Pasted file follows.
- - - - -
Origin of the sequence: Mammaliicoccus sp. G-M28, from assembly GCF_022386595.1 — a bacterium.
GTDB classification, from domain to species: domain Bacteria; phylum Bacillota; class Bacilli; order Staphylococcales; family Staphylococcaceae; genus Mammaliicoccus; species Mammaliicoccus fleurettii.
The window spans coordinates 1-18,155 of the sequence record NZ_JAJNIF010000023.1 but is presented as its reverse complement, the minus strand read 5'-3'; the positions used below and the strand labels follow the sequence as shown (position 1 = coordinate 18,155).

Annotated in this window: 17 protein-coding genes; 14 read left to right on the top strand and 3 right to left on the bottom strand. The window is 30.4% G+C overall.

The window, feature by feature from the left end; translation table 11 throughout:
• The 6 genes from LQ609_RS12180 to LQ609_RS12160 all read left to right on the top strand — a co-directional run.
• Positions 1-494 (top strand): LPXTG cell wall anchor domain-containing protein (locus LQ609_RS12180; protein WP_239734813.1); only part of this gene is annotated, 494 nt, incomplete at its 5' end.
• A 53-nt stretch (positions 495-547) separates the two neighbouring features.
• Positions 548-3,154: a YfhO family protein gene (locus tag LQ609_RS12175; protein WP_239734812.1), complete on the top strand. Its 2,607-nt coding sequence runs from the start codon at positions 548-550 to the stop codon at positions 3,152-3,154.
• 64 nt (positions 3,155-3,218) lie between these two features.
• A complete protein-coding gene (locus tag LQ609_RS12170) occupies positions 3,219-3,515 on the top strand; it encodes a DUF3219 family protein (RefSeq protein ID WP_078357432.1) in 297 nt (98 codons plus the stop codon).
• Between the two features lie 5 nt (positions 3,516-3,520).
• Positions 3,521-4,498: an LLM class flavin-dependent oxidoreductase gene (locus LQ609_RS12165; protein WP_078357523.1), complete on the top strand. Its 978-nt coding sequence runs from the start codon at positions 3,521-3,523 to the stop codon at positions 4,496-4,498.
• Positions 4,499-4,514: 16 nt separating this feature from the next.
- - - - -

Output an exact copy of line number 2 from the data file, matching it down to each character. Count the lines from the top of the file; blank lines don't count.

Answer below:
GTDB classification, from domain to species: domain Bacteria; phylum Bacillota; class Bacilli; order Staphylococcales; family Staphylococcaceae; genus Mammaliicoccus; species Mammaliicoccus fleurettii.